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“Shahbano”

  • Zakia Pathak
  • Rajeswari Sunder Rajan

Abstract

In April 1985, the Supreme Court of India, the highest court of the land, passed a judgment in favor of Shahbano in the case of Mohammad Ahmed Khan, appellant, versus Shahbano and others, respondents.1 The judgment created a furor unequaled, according to one journal, since “the great upheaval of 1857.”2

Keywords

Muslim Woman Civil Code Criminal Procedure Muslim Identity India Today 
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Notes

  1. 3.
    Section 125 is an “order for maintenance of wives, children, and parents.” “If any person having sufficient means neglects or refuses to maintain” his wife, children, or parents in need, a magistrate may “upon proof of such neglect, or refusal, order such person to make a monthly allowance for the maintenance … at such monthly rate not exceeding five hundred rupees in the whole”; see Ratanlal Ranchhoddas and Dhirajlal Keshavlal Thakore, The Code of Criminal Procedure (Nagpur: Wadwa, 1987), 94–112, esp. 110.Google Scholar
  2. 10.
    See, e.g., Tahir Mahmood’s comments in an interview with Kuldeep Kumar, Sunday Observer (March 9, 1986).Google Scholar
  3. 11.
    It seems to us that much historical as well as religious narrative represses the subject. For a discussion of the repression of female subjectivity in Paradise Lost, see Christine Froula, “When Eve Reads Milton: Undoing the Canonical Economy,” Critical Inquiry 10, no. 2 (December 1983): 321–47.CrossRefGoogle Scholar
  4. 17.
    We use here the argument put forward by Gayatri Chakravorty Spivak, “Subaltern Studies: Deconstructing Historiography,” in Subaltern Studies IV: Writings on South Asian History and Society, ed. Ranajit Guha (Delhi: Oxford University Press, 1985), 330–63. She uses the phrase “discursive displacement” to mean “functional changes in sign systems.” Our indebtedness to the work of Gayatri Spivak goes beyond the actual quotations used in this essay.Google Scholar
  5. 20.
    This theory of language was propounded by Ludwig Wittgenstein (Philosophical Investigations, trans. G.E.M. Anscombe [New York: Macmillan, 1958f]);Google Scholar
  6. and J. L. Austin (How to Do Things with Words [Cambridge, Mass.: Harvard University Press, 1962]), and is fully formulated in the speech-act theory of language.Google Scholar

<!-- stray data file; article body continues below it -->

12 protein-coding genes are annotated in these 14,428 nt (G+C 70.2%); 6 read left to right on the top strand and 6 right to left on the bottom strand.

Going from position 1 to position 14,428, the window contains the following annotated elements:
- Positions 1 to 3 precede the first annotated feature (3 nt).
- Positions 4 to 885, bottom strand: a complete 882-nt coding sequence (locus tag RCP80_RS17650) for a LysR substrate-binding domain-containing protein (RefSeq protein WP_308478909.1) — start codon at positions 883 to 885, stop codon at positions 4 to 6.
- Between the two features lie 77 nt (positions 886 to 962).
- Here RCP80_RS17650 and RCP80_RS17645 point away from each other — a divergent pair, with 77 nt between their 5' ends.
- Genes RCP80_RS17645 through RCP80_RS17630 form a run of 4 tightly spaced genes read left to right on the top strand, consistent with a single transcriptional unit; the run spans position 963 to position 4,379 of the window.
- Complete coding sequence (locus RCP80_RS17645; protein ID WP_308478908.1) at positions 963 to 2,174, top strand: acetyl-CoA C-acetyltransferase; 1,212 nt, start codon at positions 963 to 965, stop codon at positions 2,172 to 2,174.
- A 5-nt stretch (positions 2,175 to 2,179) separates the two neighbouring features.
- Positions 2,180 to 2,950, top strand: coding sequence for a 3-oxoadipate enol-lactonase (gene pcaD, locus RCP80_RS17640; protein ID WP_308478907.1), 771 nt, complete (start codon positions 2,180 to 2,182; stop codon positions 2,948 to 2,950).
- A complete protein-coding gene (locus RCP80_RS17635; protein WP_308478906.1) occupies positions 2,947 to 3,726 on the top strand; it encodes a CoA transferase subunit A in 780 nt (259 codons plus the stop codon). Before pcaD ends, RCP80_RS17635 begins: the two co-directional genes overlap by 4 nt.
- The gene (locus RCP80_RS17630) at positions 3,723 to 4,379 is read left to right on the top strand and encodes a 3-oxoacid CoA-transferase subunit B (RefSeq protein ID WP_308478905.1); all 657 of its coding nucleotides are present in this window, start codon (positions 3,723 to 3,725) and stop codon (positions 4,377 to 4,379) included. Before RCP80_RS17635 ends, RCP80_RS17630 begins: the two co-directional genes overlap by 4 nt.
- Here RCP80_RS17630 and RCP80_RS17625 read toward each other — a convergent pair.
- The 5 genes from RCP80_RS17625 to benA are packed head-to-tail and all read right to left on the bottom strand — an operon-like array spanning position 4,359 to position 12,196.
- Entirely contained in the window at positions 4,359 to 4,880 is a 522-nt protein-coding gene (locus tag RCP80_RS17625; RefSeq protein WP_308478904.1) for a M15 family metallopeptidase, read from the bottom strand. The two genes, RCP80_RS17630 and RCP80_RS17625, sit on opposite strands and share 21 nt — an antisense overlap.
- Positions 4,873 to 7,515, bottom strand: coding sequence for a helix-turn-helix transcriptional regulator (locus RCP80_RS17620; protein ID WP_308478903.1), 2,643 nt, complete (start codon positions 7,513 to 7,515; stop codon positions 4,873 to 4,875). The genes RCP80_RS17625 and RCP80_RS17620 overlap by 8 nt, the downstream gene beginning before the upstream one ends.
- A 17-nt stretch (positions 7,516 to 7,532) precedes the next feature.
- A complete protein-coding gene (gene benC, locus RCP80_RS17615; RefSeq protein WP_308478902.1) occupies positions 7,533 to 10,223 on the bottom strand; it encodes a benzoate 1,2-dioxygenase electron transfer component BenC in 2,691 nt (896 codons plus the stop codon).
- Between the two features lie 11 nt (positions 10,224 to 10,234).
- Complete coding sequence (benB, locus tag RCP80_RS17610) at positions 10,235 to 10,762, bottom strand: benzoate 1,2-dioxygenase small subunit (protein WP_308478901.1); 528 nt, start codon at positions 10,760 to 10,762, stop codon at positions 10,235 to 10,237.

7. 26.
    See K. K. Wadhwa, Minority Safeguards in India (Delhi: Thomson, 1975), 85, 96.Google Scholar
  8. 28.
    Peter Berger and Thomas Luckmann, The Social Construction of Reality (Har-mondsworth: Penguin Books, 1967), 53.Google Scholar
  9. 29.
    Jurgen Habermas, quoted in T. A. McCarthy, “A Theory of Communicative Competence,” in Critical Sociology, ed. Paul Connerton (Harmondsworth: Penguin, 1976), 473–78.Google Scholar
  10. 31.
    Catherine Belsey, The Subject of Tragedy: Identity and Difference in Renaissance Drama (London and New York: Methuen, 1985), 191.Google Scholar
  11. 36.
    Herbert Dreyfus and Paul Rabinow, Michel Foucault: Beyond Structuralism and Hermeneutics (Brighton: Harvester Press, 1982), 216.Google Scholar
  12. 37.
    Jacques Derrida, “Difference,” in “Speech and Phenomena” and Other Essays on Husserl’s Theory of Signs (1967), trans. David B. Allison (Evanston, Ill.: Northwestern University Press, 1973), 159.Google Scholar
  13. 38.
    When, in 1948, an attempt was made to introduce a clause to save personal law, Dr. B. R. Ambedkar, one of the framers of the Constitution, argued as follows against it: “The religious conceptions in this country are so vast that they cover every aspect of life from birth to death. There is nothing which is not religious, and, if personal law is to be saved, I am sure about it, that in social matters we shall come to a standstill. . . . After all, what are we having liberty for? We are having this liberty to reform our social system which is so full of inequalities, discriminations and other things which conflict with our fundamental rights.” Ambedkar, like other liberal secularists, postulated an Indianhood which would hold together in unity identities grounded in gender, class, language, and religion; see P. C. Chatterjee, Secular Values for Secular India (New Delhi: Lola Chatterjee, 1984), 13.Google Scholar
  14. 46.
    Stanley Aronowitz, The Crisis in Historical Materialism: Class, Politics and Culture in Marxist Theory (New York: Praeger, 1981), 131.Google Scholar
  15. 47.
    Janak Raj Jai, Shah Bano (New Delhi: Rajiv Publications, 1986), 119.Google Scholar
  16. 52.
    Leonard Green, Jonathan Culler, and Richard Klein, “Interview: Frederic Jameson,” Diacritics 12 (Fall 1982): 72–91, esp. 82.CrossRefGoogle Scholar
  17. 53.
    Antonio Gramsci, Selections from Prison Writings, 1910–1920, ed. Quintin Hoare, trans. John Mathews (London: Lawrence & Wishart, 1977), 175n.Google Scholar

Copyright information

© Elizabeth A. Castelli 2001

Authors and Affiliations

  • Zakia Pathak
  • Rajeswari Sunder Rajan

There are no affiliations available

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